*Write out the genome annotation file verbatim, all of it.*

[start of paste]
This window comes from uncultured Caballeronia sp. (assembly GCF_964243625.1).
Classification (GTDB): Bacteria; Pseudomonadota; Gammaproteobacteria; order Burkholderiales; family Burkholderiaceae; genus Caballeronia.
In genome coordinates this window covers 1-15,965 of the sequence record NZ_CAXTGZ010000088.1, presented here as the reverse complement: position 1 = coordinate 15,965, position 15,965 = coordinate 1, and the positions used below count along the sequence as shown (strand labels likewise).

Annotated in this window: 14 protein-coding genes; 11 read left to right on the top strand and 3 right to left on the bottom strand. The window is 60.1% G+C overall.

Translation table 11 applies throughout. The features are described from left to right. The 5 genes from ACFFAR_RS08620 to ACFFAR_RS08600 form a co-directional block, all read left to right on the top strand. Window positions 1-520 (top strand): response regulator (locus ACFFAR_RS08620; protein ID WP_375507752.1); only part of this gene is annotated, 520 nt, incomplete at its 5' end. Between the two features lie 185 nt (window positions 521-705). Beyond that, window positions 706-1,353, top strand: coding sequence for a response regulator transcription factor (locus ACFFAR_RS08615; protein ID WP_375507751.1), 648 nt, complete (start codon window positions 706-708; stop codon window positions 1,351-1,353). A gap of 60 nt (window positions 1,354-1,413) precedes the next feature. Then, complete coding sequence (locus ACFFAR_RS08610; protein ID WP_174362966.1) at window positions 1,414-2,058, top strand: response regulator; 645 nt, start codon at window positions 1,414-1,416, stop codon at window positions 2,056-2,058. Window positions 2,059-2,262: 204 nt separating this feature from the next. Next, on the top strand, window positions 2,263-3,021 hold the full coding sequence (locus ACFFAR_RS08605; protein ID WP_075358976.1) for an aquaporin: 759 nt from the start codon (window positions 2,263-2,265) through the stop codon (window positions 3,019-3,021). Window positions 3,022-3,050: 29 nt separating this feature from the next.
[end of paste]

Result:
This window comes from uncultured Caballeronia sp. (assembly GCF_964243625.1).
Classification (GTDB): Bacteria; Pseudomonadota; Gammaproteobacteria; order Burkholderiales; family Burkholderiaceae; genus Caballeronia.
In genome coordinates this window covers 1-15,965 of the sequence record NZ_CAXTGZ010000088.1, presented here as the reverse complement: position 1 = coordinate 15,965, position 15,965 = coordinate 1, and the positions used below count along the sequence as shown (strand labels likewise).

Annotated in this window: 14 protein-coding genes; 11 read left to right on the top strand and 3 right to left on the bottom strand. The window is 60.1% G+C overall.

Translation table 11 applies throughout. The features are described from left to right. The 5 genes from ACFFAR_RS08620 to ACFFAR_RS08600 form a co-directional block, all read left to right on the top strand. Window positions 1-520 (top strand): response regulator (locus ACFFAR_RS08620; protein ID WP_375507752.1); only part of this gene is annotated, 520 nt, incomplete at its 5' end. Between the two features lie 185 nt (window positions 521-705). Beyond that, window positions 706-1,353, top strand: coding sequence for a response regulator transcription factor (locus ACFFAR_RS08615; protein ID WP_375507751.1), 648 nt, complete (start codon window positions 706-708; stop codon window positions 1,351-1,353). A gap of 60 nt (window positions 1,354-1,413) precedes the next feature. Then, complete coding sequence (locus ACFFAR_RS08610; protein ID WP_174362966.1) at window positions 1,414-2,058, top strand: response regulator; 645 nt, start codon at window positions 1,414-1,416, stop codon at window positions 2,056-2,058. Window positions 2,059-2,262: 204 nt separating this feature from the next. Next, on the top strand, window positions 2,263-3,021 hold the full coding sequence (locus ACFFAR_RS08605; protein ID WP_075358976.1) for an aquaporin: 759 nt from the start codon (window positions 2,263-2,265) through the stop codon (window positions 3,019-3,021). Window positions 3,022-3,050: 29 nt separating this feature from the next.